A paper presented by Robert K. Hitchcock at the conference in Seville, Spain on Warfare, Environment, Social Inequality and Peace Studies. May 29th 2015.

This paper by Robert K. Hitchcock, Maria Sapignoli and Wayne A. Babchuk (1) explores questions of the ethics of wildlife conservation, (2) examines human rights, animal rights, and community based conflict management approaches, and (3) assesses who has the power to determine policies and practices related to land and natural resources.

More… Jun 07, 2015

The Old Way and the New Way:

Interactions and Connections among San, Lions, and Elephants in the Kalahari

Professor Hitchcock discusses what we've failed to learn and respect and what we've too often replaced it with - "In March, 2012, Roy Sesana, a G//ana healer and a member of the organization First People of the Kalahari, came across a herd of elephants in his garden near Molapo in the Central Kalahari. Employing the principles of the Old Way, he talked to them and told them to leave, which they did. He did not employ New Way techniques to handle human elephant conflict such as problem animal control, having the elephants captured and relocated to another place. Instead, he simply talked to them."

More… Dec 14, 2014

How many more Edwin Chotas?

A discussion contributed by José Álvarez Alonso, Director General – Biodiversity, Ministry of the Environment, Lima, Peru.

Chronicle of a Death Foretold - reflections on illegal logging, land titling and the management of the Amazon forest in the light of events in Ucayali that led to the deaths of Edwin Chota and his colleagues. Una reflexión sobre la tala ilegal, La Titulación De Comunidades Y La Gestión De Los Bosques Amazónicos a raíz de los hechos acaecidos en Ucayali que se sumaban a la muerte de Edwin Chota y sus colegas.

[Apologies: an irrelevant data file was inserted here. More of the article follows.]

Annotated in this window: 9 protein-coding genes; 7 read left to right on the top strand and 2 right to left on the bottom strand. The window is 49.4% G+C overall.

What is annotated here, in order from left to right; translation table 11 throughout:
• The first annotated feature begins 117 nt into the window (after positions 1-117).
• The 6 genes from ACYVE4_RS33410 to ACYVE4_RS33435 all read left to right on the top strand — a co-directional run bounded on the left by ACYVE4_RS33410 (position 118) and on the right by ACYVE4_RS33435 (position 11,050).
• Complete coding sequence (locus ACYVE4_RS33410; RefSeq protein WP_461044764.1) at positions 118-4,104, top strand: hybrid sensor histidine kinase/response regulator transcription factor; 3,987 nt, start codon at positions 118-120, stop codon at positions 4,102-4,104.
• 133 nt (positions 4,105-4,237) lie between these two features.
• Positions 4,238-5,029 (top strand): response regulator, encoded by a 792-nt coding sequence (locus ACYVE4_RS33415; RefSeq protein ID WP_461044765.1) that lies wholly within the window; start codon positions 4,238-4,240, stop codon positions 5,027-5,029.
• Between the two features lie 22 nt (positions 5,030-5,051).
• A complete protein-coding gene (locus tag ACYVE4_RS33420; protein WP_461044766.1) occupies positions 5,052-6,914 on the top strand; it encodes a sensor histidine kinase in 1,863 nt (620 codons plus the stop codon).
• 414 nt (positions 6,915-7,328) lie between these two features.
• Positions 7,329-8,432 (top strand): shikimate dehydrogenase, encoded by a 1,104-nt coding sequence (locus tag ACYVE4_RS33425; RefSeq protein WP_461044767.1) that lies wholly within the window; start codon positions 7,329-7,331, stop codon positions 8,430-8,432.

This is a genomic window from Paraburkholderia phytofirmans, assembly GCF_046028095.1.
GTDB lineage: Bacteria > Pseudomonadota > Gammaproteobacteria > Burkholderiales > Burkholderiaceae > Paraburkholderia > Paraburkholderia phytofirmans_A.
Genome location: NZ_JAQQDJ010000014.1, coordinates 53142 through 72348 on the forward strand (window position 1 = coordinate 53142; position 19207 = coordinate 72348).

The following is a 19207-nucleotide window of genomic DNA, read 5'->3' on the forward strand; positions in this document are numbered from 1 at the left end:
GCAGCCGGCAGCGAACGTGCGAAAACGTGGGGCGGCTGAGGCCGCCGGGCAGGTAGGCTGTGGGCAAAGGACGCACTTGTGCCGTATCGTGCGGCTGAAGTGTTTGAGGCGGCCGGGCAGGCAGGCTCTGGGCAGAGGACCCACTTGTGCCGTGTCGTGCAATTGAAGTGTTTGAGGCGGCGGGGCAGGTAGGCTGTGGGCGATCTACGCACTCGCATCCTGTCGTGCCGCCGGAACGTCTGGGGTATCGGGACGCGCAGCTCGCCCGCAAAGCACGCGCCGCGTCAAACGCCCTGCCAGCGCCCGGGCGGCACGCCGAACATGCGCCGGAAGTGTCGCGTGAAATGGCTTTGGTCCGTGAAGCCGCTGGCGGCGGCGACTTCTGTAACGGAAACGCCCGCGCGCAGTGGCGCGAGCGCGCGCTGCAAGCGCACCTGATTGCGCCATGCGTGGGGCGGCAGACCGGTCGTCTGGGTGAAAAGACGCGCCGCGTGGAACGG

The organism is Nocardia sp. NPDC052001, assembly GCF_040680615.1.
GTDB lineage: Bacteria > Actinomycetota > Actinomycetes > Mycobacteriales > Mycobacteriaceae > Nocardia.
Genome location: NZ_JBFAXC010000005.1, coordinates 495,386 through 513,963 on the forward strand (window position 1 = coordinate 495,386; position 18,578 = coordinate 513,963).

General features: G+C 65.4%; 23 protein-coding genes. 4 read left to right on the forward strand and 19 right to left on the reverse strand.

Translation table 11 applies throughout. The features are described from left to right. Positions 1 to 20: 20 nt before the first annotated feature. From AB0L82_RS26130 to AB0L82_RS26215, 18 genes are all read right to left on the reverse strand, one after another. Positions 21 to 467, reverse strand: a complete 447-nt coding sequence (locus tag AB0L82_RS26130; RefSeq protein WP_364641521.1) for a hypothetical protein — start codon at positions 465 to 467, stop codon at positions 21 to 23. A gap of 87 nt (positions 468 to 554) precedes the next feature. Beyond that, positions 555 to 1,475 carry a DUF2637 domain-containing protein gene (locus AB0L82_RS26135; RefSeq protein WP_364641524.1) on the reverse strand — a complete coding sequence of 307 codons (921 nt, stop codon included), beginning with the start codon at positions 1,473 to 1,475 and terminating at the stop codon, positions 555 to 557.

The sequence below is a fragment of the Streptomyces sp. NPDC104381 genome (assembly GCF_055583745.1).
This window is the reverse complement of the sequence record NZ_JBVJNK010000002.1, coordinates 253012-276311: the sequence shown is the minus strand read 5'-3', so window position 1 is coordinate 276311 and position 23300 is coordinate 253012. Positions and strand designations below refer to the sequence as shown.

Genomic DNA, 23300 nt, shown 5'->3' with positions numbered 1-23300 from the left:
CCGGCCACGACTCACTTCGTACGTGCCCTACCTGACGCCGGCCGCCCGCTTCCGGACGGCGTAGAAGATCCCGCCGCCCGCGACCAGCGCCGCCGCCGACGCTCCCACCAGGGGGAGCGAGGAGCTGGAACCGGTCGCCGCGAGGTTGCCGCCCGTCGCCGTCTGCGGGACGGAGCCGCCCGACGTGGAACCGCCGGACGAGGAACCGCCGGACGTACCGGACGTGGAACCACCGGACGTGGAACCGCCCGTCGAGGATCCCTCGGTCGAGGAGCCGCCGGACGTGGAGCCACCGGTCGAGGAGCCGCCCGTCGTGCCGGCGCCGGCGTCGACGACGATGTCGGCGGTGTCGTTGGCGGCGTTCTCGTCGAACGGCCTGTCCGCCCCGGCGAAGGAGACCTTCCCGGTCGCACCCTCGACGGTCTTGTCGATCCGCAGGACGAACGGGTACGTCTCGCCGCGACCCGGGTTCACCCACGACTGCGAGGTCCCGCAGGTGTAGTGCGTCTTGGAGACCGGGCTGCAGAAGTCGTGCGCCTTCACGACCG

More… Oct 15, 2014

Responding to the Threat of Organized Crime to Wildlife and People

A response to Rosaleen Duffy by Michael Painter, Director, Conservation and the Quality of Human Life Program at the Wildlife Conservation Society (WCS)

International conservation organizations have responded to the expansion of globally organized wildlife crime by attempting to promote more effective law enforcement at all levels of the international trade chain for illegal wildlife products. Concern that an emphasis on wildlife crime risks militarizing conservation efforts, and creating situations where the need for stronger law enforcement could be invoked as cover for repressive actions against local people, has been thoughtfully articulated in a recent contribution, by Professor Rosaleen Duffy, here on Just Conservation. While some of the specific issues she raises need to be considered in a broader context, the main point of her article is a valid one. Conservation organizations seeking to address the threat of organized crime to wildlife and people have the responsibility to ensure that appropriate safeguards are in place to protect the rights of people affected by efforts to halt organized poaching.

More… Jul 21, 2014